Hitchcock going to more aggressive attack for Blues

Ken Hitchcock

ST. LOUIS (AP) After three straight first-round playoff exits, the St. Louis Blues have learned to temper expectations.

They have been consistently among the NHL’s best in the regular season and realize it is past time to build something for the long haul. The sting still lingers from the latest failure, against the Minnesota Wild last spring.

“We’re all disappointed, everybody can agree on that,” defenseman Alex Pietrangelo said. “It’s never easy to kind of think about your failures, but we grow every time it happens.”

Management isn’t ready to tear it all down yet.

“We play, in my opinion, one of the toughest if not the toughest division in the NHL, and we’ve finished first or second in the last four years,” forward Alexander Steen said. “So we have an extremely powerful team.”

Maybe a change in strategy will be enough: Coach Ken Hitchcock is back with a mandate for a more aggressive, even reckless, style of play from a roster that hasn’t changed appreciably.

“We’re coming hard from the back and we’re coming hard to see how close we can get to the attack,” Hitchcock said. “I think it’s where the game’s at; I think it’s where the game’s going to go.”

The 63-year-old Hitchcock is pushing forward, too, unwilling to dwell on the flameouts. Coach and players agree that would be “wasted energy.”

“My opinion is when you sit and think about the past, you do yourself no good,” Hitchcock said. “If you learn from the past, that’s when you do yourself a whole bunch of good.”

There were only two major roster casualties. Forward Troy Brouwer came from Washington in a trade for fan favorite T.J. Oshie. Defenseman Barret Jackman, the franchise career leader in games, wasn’t re-signed.

“If you were expecting 23 new faces to be on the roster this year, I don’t think that was realistic,” captain David Backes said. “We’re going to miss those guys in the room and on the ice, but there has been some changeover and I think it’s pretty significant.”

Things to watch for with the Blues:

GOALIE SHUFFLE: Just like last year, there’s no true No. 1 with Brian Elliott and Jake Allen sharing duties. The 25-year-old Allen missed a chance to seize the job last spring when he failed to raise his level in the playoffs.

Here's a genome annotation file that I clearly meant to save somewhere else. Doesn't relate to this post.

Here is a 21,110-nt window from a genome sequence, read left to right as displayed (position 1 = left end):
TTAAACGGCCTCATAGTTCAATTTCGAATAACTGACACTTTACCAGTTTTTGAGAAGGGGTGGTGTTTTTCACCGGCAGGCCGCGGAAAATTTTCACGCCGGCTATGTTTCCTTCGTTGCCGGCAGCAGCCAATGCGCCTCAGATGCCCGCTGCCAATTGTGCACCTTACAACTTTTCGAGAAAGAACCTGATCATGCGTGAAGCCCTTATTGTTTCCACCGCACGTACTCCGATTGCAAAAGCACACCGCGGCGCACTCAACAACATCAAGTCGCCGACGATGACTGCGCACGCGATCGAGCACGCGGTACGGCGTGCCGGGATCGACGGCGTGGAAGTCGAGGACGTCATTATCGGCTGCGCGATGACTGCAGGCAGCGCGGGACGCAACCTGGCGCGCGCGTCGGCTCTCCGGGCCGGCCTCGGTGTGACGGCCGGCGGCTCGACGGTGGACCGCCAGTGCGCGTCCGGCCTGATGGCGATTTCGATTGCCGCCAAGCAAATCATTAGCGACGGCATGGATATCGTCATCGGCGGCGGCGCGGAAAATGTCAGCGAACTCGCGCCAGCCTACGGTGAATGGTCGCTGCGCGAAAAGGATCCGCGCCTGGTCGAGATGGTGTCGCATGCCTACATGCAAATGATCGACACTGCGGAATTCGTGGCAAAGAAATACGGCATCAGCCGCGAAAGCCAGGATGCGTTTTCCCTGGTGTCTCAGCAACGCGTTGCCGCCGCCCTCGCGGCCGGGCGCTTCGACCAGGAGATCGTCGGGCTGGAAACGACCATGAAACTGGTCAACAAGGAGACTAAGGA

TOP THREAT: Vladimir Tarasenko had a breakout season with 37 goals and was rewarded with an eight-year, $60 million contract. The 23-year-old winger is by far the Blues’ most dangerous scoring option and said he won’t let the money affect his play. “I never worry about it,” Tarasenko said. “If you play good, you play good.”

NEW FACES: Brouwer and center Kyle Brodziak add a physical element that was perhaps lacking a bit last season. Brouwer has three 20-plus goal seasons and Brodziak, acquired from Minnesota, fills a checking role. Veteran forward Scottie Upshall got a one-year, two-way deal after being coming to camp as a tryout. Rookie forward Robby Fabbri, a first-round pick last year, will get an early look. Another promising youngster, forward Ty Rattie, begins the year at Chicago of the AHL.

RECOVERY WARD: Forward Jori Lehteri bounced back quickly from ankle surgery and opens the season without restrictions. Another forward, Patrik Berglund, could miss half of the season following shoulder surgery.

TRACK RECORD: The Blues won the Central Division last season and Hitchcock, fourth on the career list with 708 regular-season wins, has consistently had the team near the top of the standings. “He is our coach, tough cookies if you don’t like it,” Backes said. “From my experience, he puts together one heck of a game plan.”